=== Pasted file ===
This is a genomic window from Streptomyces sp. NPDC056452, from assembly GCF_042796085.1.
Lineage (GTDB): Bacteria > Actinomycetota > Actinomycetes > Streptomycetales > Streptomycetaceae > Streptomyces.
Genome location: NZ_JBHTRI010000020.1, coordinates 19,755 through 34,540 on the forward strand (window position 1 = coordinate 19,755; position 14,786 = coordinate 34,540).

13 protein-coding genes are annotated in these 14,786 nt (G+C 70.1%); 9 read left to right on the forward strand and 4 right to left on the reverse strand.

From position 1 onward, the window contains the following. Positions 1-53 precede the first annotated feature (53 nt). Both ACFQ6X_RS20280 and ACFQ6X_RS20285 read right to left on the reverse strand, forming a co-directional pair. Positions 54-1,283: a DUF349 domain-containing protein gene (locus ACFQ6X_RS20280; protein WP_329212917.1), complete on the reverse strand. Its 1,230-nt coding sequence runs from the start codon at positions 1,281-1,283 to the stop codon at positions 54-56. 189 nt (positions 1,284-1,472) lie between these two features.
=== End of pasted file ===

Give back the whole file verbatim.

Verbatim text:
This is a genomic window from Streptomyces sp. NPDC056452, from assembly GCF_042796085.1.
Lineage (GTDB): Bacteria > Actinomycetota > Actinomycetes > Streptomycetales > Streptomycetaceae > Streptomyces.
Genome location: NZ_JBHTRI010000020.1, coordinates 19,755 through 34,540 on the forward strand (window position 1 = coordinate 19,755; position 14,786 = coordinate 34,540).

13 protein-coding genes are annotated in these 14,786 nt (G+C 70.1%); 9 read left to right on the forward strand and 4 right to left on the reverse strand.

From position 1 onward, the window contains the following. Positions 1-53 precede the first annotated feature (53 nt). Both ACFQ6X_RS20280 and ACFQ6X_RS20285 read right to left on the reverse strand, forming a co-directional pair. Positions 54-1,283: a DUF349 domain-containing protein gene (locus ACFQ6X_RS20280; protein WP_329212917.1), complete on the reverse strand. Its 1,230-nt coding sequence runs from the start codon at positions 1,281-1,283 to the stop codon at positions 54-56. 189 nt (positions 1,284-1,472) lie between these two features.